A National Alliance for Youth Sports resource helping coaches, parents and administrators provide the best youth sports experiences for children.
Ask The Experts
Life lesson: Conquering fears
Q: I have a child on my 8-and-under baseball team that got hit by a ball. Now, every time he comes up to bat he runs away, cries and refuses to bat. How can I help him get over his fear to enjoy the game?
A: For a young child, this is an understandable reaction. It hurts to get hit by the ball and his fear is now rational. I am assuming that he previously enjoyed the game before getting hit. If this is not the case, it’s simply time to find a new activity.
If he wants to get back to baseball I would suggest a few things to help him get his confidence back.
Practice hitting with a soft ball that he can feel, squeeze and know that if he does get hit, it won’t hurt. Start in a relaxed environment away from the team, in the backyard or a local park.
Once he feels more confident, then he can practice hitting a harder ball, eventually graduating to a regular baseball.
After he’s feeling comfortable in a quiet environment, then he can practice hitting with the team at practice.
If he regresses, bring back the softer ball until he’s comfortable again and work your way back up. Chances are he will have some setbacks and have to work through them.
It’s imperative that as a coach and/or a parent you keep the big picture in mind: this is not about hitting a baseball.
The big picture here is about overcoming challenges in small steps. He needs to learn that in life there are things that happen that scare us and we can (with help and support) work through them and learn to have fun again. This is a huge life lesson. Baseball is simply the medium through which this young athlete will learn this lesson. The ultimate goal is for him to be ok feeling a little nervous and have the confidence to know that he can work through it. Work slowly and be patient.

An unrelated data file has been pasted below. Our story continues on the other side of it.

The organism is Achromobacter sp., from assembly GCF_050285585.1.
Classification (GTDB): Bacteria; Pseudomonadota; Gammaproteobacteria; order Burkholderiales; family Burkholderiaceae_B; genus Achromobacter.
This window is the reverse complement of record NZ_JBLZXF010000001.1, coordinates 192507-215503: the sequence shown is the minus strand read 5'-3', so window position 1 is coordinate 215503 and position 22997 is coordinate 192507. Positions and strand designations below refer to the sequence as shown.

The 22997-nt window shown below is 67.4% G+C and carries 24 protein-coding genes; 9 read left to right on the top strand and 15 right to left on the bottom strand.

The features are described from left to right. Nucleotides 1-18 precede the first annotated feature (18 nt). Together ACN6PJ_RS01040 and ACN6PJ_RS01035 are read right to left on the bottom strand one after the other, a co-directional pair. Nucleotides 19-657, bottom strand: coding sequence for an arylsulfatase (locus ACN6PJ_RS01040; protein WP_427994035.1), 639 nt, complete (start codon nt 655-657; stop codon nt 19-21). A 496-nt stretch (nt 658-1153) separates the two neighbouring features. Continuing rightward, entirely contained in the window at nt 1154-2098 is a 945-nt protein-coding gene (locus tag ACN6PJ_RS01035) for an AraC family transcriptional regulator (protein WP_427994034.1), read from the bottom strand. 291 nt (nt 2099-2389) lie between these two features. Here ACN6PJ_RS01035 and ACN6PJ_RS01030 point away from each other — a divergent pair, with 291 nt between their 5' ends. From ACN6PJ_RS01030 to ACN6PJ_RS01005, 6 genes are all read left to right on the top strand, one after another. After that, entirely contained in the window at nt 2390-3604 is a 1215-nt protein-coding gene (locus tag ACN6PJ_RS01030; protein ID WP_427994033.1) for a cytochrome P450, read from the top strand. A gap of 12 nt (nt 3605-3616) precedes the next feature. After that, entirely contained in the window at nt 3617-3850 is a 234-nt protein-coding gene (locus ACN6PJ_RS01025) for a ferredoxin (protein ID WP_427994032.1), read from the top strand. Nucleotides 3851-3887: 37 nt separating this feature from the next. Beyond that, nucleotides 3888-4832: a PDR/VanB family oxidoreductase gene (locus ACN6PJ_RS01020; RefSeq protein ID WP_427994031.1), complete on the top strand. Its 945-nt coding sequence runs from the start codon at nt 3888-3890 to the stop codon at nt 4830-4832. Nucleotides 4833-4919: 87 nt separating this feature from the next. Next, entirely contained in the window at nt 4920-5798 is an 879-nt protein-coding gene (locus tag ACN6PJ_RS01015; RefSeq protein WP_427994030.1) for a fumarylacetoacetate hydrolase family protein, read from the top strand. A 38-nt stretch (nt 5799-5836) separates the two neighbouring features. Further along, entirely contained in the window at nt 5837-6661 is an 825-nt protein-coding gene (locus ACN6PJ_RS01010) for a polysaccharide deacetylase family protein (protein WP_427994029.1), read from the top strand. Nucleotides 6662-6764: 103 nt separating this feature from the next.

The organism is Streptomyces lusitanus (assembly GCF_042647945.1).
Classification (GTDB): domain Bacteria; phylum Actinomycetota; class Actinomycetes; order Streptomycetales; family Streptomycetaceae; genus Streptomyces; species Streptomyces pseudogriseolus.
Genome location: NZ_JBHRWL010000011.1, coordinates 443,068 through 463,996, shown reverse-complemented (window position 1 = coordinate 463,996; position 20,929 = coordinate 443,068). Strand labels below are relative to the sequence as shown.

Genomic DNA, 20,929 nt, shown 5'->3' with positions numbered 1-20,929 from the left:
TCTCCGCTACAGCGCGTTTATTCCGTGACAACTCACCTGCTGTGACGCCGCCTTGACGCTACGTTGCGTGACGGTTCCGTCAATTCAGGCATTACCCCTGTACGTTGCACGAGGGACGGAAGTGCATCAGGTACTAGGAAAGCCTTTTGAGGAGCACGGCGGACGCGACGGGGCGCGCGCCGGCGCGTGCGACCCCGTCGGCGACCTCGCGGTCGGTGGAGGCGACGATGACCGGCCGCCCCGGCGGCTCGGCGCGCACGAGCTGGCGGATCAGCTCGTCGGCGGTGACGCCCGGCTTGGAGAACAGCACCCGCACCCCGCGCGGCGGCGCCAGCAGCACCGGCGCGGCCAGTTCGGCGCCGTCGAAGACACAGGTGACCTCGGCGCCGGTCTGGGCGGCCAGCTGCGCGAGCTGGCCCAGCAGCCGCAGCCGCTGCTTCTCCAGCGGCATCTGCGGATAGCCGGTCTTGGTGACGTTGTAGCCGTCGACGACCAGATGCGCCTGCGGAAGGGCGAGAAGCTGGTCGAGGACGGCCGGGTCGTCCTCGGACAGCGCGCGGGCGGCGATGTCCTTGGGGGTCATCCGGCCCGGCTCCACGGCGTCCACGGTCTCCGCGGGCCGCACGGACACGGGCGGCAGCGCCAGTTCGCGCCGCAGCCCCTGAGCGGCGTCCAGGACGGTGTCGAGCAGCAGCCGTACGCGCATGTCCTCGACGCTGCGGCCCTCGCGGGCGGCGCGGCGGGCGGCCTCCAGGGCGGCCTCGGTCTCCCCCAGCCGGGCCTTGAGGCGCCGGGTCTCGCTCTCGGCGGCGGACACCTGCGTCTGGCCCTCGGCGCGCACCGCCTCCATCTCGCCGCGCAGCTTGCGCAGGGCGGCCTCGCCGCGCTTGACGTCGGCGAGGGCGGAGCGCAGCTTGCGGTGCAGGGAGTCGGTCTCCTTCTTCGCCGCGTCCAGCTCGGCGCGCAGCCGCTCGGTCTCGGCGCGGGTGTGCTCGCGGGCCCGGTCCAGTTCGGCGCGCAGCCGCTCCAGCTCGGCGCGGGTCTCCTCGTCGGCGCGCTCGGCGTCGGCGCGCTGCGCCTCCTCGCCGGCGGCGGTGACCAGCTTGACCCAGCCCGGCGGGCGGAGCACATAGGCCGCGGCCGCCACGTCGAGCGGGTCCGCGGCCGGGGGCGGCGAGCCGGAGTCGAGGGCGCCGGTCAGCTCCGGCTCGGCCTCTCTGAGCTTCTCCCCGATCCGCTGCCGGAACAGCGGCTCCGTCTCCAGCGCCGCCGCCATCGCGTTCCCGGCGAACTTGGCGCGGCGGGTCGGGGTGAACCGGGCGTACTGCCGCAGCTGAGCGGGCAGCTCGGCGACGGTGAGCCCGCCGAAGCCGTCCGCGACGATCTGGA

Erika Carlson is the owner and founder of her firm, Excellence in Sport Performance, where she coaches elite youth, collegiate and professional athletes on developing their mental skills needed for consistently strong performance. She is a Certified Consultant for the Association for Applied Sport Psychology, a competitive athlete (Ironman 70.3 finisher and equestrian show jumping) and is the mom of 3 athletes. For more information visit www.ErikaCarlsonSports.com.
Use these tips and insight from a long-time coach to help make your T-ball practices fun, productive and memorable for your players.
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